Jesus and the Gang: Book Review

Wolseth, Jon. 2011.  Jesus and the Gang: Youth Violence and Christianity in Urban Honduras. Tucson, AZ: University of Arizona Press.

By: Henri Gooren (Oakland University)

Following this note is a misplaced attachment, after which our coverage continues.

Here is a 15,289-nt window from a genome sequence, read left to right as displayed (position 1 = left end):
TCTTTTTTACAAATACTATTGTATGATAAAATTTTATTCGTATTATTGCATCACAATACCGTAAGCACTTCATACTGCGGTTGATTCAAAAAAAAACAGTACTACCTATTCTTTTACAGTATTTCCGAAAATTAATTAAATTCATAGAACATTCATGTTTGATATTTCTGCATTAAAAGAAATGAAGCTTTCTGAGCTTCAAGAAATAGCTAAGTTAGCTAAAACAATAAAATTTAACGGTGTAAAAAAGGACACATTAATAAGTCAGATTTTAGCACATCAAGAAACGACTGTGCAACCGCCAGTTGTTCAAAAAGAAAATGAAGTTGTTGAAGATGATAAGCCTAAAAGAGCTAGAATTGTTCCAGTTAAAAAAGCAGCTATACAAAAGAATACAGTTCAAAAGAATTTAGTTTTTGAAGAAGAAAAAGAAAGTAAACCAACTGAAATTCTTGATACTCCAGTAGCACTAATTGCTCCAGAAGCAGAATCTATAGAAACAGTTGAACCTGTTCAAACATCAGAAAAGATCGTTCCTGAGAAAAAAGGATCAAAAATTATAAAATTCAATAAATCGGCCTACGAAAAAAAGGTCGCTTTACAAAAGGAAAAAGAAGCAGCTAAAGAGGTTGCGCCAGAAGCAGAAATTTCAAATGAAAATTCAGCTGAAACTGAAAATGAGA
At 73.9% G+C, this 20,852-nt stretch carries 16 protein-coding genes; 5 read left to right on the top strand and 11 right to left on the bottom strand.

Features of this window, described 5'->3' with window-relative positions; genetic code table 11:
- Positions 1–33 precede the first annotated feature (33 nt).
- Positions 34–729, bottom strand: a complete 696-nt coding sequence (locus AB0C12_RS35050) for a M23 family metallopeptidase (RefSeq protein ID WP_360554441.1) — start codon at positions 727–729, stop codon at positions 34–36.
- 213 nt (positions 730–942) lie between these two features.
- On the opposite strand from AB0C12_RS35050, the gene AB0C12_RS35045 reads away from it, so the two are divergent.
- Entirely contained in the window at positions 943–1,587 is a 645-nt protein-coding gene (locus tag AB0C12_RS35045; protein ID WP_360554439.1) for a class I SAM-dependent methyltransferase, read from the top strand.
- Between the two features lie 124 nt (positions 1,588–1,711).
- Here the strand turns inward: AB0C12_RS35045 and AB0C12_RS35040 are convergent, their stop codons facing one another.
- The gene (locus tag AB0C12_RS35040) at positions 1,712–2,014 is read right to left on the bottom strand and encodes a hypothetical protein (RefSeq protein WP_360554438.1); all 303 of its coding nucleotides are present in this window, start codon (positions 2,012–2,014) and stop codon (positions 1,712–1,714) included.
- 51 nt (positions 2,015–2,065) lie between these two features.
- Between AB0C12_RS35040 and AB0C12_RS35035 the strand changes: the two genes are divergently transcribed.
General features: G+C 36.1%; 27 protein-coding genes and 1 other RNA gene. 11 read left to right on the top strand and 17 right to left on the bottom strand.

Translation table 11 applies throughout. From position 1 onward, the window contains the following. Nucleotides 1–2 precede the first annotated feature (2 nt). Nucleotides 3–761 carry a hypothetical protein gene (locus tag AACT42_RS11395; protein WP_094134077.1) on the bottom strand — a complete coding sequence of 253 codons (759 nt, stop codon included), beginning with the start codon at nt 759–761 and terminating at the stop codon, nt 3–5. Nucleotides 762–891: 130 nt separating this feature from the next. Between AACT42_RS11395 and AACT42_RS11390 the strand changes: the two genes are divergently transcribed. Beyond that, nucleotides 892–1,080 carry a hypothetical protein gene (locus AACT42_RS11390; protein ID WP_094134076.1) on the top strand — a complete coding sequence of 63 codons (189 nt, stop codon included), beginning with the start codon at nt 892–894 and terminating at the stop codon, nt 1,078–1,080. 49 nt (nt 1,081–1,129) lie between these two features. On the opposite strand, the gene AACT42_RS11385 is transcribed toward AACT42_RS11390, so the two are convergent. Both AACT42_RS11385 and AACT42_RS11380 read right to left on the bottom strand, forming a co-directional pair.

This fine ethnography begins with a murder. “They shot him, they shot El Títere. El Títere is dead” (1). Children are shouting and running; soon a crowd forms near the shirtless corpse of a young man who was “barely twenty” (2). Wolseth describes the confusion and the excitement of the local people and the laconic reaction of an older woman, a neighbor of the victim’s grandmother: “It’s too bad that they shot him, but he was a gang member. I have sympathy only for the family” (2). That same night Wolseth discovers the victim was the best friend of his key informant, Sergio. “His closest gang buddy had been gunned down by a rival gang in front of his buddy’s house.[..] Sergio said, “They shot him seven times.[..] I remember that the people there said that when they put the first [shot] in him he said, ‘No, grandma. I left it [the gang],’ he said, yelled that way, and he fell to the ground. They shot him once here,” Sergio points to his stomach, “another here,” he points to his cheek, “and he shot him more” (4). Continue reading